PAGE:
Who are you? - Jewish, American, veteran, Portlander by choice, age 53. Social liberal / libertarian, fiscal conservative / libertarian, pro-Zionist, anti-jihad, queer-friendly. Registered Republican. Co-parent to two wonderful kids, TNG and Bunny.
For those of you who have not run screaming from the room shrieking "Eeeeeek! A Republican!" - thank you for not doing that.
Last week's temp gig went well and I think I came away with a positive entry on my work record. It was even suggested that I apply for a certain open job position, which of course I had to clear with my agency but they're cool with it. So we'll see.
Saturday was an informal meeting at the Lodge to work on ritual practice. (ALL of us need practice.) Now that I live across the street from the Lodge, it's easy to attend these things.
Sunday morning I got caught up on housework, and Sunday afternoon I felt an urge for some mindless entertainment so I watched 'Sleepy Hollow' and 'Lizzie Borden' on Amazon.
This article on focusing the distracted mind popped up on my LinkedIn feed and it caught my interest. According to their research, Adam Gazzaley and Larry Rosen say, the ability to focus consists of two distinct processes: enhancement and suppression. Enhancement means focusing on the things that matter, and suppression is blocking out the things that don't. As we age (and this begins at about age 20), our ability to focus starts to weaken, specifically because of a deficit in the suppression function.
The attentional decline we experience as we age has more to do with our inability to filter out distractions, not our lack of concentration. If you think it’s hard to pay attention now, just wait until you age a few more years.
As it happened, the latest issue of the Lubavitch International monthly arrived the other day, and in it I discovered Shmuel Loebenstein's article on itkafya. Itkafya is a Talmudic word without a counterpart in Biblical Hebrew; it's related to a number of words meaning "to seize, overpower" (Jastrow, p. 1693) and the word itself means "suppression" or self-control. Loebenstein cites a study that showed multiple benefits when children were asked to delay gratification (eating a marshmallow) by exercising self-control.
... what better Aramaic word is there than iskafya (“itkafya” in Sephardic pronunciation), a word beloved of the kabbalistic ancients and equally embraced by Chasidic moderns. ...
When Chasidic philosophy lauds iskafya, the suppression of the animalistic instinct in ourselves, it is not talking about afflicting ourselves. It is about self-restraint, the battle between the ego and the id, the mastery of our character over our urges and instincts. You want to practice iskafya? Try not talking gossip for a day. Try befriending a person whom you dislike.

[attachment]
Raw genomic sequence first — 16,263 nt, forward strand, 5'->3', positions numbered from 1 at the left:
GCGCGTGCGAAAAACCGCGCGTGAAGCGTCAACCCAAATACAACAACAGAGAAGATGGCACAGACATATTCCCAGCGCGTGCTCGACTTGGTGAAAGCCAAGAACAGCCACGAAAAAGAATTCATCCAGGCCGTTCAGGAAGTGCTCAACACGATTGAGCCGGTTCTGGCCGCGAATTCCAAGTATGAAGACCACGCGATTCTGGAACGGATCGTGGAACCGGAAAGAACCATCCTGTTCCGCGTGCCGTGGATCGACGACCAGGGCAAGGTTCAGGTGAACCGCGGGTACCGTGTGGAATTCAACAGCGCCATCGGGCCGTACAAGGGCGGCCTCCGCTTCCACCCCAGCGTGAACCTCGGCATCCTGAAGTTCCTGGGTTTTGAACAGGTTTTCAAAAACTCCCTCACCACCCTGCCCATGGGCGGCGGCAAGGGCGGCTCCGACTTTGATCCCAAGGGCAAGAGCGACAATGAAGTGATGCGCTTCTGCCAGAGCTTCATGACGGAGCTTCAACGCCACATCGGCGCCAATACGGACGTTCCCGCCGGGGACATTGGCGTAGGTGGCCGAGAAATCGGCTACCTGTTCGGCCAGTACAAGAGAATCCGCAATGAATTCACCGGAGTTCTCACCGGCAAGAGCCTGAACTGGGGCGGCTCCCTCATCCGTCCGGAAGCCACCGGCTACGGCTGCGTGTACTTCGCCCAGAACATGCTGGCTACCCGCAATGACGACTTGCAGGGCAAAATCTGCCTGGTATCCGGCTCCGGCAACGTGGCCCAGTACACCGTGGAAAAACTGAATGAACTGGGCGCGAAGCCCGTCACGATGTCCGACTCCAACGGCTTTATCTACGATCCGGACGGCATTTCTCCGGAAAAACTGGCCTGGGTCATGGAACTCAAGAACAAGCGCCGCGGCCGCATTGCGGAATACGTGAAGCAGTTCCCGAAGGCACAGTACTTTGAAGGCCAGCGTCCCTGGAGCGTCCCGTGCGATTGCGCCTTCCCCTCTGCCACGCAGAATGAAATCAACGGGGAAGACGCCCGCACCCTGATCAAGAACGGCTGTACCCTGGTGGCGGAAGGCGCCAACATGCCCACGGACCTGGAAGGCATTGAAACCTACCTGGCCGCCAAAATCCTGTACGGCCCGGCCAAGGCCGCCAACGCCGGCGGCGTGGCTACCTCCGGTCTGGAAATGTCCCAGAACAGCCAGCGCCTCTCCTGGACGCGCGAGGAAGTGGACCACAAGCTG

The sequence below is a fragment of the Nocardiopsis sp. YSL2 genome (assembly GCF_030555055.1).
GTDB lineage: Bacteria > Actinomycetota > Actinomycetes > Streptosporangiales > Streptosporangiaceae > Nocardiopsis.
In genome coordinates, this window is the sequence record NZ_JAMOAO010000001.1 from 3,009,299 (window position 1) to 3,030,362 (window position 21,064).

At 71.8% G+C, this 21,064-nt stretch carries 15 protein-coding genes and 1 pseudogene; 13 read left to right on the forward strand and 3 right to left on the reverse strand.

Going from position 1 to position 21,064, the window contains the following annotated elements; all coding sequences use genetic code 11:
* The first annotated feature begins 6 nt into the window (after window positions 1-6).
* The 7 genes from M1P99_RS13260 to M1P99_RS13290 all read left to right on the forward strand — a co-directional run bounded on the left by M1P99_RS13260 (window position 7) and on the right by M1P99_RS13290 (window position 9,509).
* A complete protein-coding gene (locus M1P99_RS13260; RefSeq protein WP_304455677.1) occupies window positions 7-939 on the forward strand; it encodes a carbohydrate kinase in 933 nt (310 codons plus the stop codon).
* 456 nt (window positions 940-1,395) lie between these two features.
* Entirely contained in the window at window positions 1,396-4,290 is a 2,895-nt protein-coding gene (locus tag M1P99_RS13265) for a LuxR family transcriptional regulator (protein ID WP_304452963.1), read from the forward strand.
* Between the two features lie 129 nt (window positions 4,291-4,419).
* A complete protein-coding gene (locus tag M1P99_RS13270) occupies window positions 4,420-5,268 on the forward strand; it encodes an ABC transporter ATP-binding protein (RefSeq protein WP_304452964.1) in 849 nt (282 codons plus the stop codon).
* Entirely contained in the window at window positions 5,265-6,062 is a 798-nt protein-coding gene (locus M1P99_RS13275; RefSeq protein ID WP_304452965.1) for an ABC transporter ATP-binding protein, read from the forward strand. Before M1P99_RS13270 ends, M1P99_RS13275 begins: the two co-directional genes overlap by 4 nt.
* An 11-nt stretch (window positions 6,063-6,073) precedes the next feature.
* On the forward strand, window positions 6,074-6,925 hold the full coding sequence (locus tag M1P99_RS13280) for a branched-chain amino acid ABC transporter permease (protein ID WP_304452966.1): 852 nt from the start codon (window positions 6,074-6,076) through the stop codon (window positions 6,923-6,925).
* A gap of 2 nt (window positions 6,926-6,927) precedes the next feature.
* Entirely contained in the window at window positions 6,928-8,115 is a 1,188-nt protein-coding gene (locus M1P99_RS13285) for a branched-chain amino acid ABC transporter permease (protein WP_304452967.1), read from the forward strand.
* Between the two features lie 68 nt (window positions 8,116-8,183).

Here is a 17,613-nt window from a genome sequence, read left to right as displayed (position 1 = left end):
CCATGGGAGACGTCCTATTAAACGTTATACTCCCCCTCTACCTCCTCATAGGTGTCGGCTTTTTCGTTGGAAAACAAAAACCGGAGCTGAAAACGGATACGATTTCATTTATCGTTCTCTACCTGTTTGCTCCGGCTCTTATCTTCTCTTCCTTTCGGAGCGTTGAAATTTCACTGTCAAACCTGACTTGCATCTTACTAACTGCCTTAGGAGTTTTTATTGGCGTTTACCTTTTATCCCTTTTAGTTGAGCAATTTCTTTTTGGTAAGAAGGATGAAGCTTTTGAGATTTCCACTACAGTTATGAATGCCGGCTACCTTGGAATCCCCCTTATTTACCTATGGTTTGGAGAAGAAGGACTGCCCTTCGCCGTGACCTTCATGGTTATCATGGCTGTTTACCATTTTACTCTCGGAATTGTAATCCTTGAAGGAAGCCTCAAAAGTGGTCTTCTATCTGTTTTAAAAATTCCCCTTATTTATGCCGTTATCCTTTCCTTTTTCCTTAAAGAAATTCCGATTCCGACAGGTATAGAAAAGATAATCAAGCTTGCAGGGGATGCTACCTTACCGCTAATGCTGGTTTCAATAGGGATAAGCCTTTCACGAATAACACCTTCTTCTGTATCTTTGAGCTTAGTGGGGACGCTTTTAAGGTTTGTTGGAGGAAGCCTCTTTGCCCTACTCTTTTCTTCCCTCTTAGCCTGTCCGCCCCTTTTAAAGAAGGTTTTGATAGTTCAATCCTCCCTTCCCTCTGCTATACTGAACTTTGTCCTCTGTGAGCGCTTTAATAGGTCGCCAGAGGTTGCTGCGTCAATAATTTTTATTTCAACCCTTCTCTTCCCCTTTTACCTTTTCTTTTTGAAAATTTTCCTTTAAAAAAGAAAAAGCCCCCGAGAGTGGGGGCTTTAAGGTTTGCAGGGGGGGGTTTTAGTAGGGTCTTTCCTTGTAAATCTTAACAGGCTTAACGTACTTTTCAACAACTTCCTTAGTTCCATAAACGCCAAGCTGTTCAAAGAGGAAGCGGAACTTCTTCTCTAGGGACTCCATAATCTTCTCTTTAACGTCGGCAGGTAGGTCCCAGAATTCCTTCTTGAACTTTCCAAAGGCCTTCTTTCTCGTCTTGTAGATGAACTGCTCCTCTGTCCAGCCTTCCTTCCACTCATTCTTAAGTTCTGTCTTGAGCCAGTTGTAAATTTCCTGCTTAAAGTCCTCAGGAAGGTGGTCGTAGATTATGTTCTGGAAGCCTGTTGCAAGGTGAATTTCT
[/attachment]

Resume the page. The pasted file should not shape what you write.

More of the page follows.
I've been struggling with mood issues lately, so this information is a good reminder of both the challenge and the potential in choosing what kinds of thoughts I dwell on, and which ones to let go.
Drinking in bars can get spendy, so I try to limit my visits to the bar downstairs (three shots of JW Black ran me 28.50 - this is why I buy my own whiskey) but I decided to splurge tonight, and I needed to get out of the apartment anyway.
Marco, the manager (of the bar and of the adjoining Italian restaurant) was there as usual. The bar hostess was a slim, attractive young woman whose name I didn't catch. The crowd was already thinning out (it was around 10pm, and the bar closes at 11 on weekends) so it was pretty quiet.
I gathered that an apparently drug-addled man had been banging on the windows of the bar and of the Admiral lobby shortly before I arrived. Portland's Finest had been summoned and were having a chat with the fellow on the corner. (I would later see a pair of police cruisers parked on the corner of 16th and Morrison after I left the bar.)
I'd overheard the bar gal say she was moonlighting while pursuing a Master's in geography. That got me curious and I asked her about it: What did a Master's degree in geography mean to her? Did she study primarily geological data, or political/economic, or both? She said it depended on what type of data you were trying to map - for example, if you wanted to make a map of the best places to buy a home in Portland, you'd take into consideration things like median home price, soil types, and so on. I was immediately reminded of Mission Possible SF which I knew from my days of living in the Mission District.
I paid my bar tab and headed upstairs. I'm on a budget these days, now that the ghost of Uncle Fred is no longer paying my bills, but I didn't mind paying a few dollars for a couple of drinks, a change of scene, and some interesting conversation.
A year ago, I spent two weeks in Kenya and Uganda visiting the African Jewish communities in those countries. This picture is the family of Yehudah Kimani (his parents Ruth and Yosef are on the right) looking at some Jewish books and educational materials I brought from the US. I like this picture because you can see Yosef holding a set of picture cards with the Hebrew names of various farmyard and wildlife animals - cow, chicken, horse, sheep, elephant - most of which are unlikely to be part of the daily experience of the largely urban American Jewish population.
Here, as you can see (look at the doorway) the situation is somewhat different.
I stay in touch with Yehudah and many others in the African Jewish community (in Kenya and Uganda, as well as in Nigeria and elsewhere in West Africa) via Facebook. (Yes, it does have its uses.) Just tonight I learned that a young man from Ghana has joined our tribe.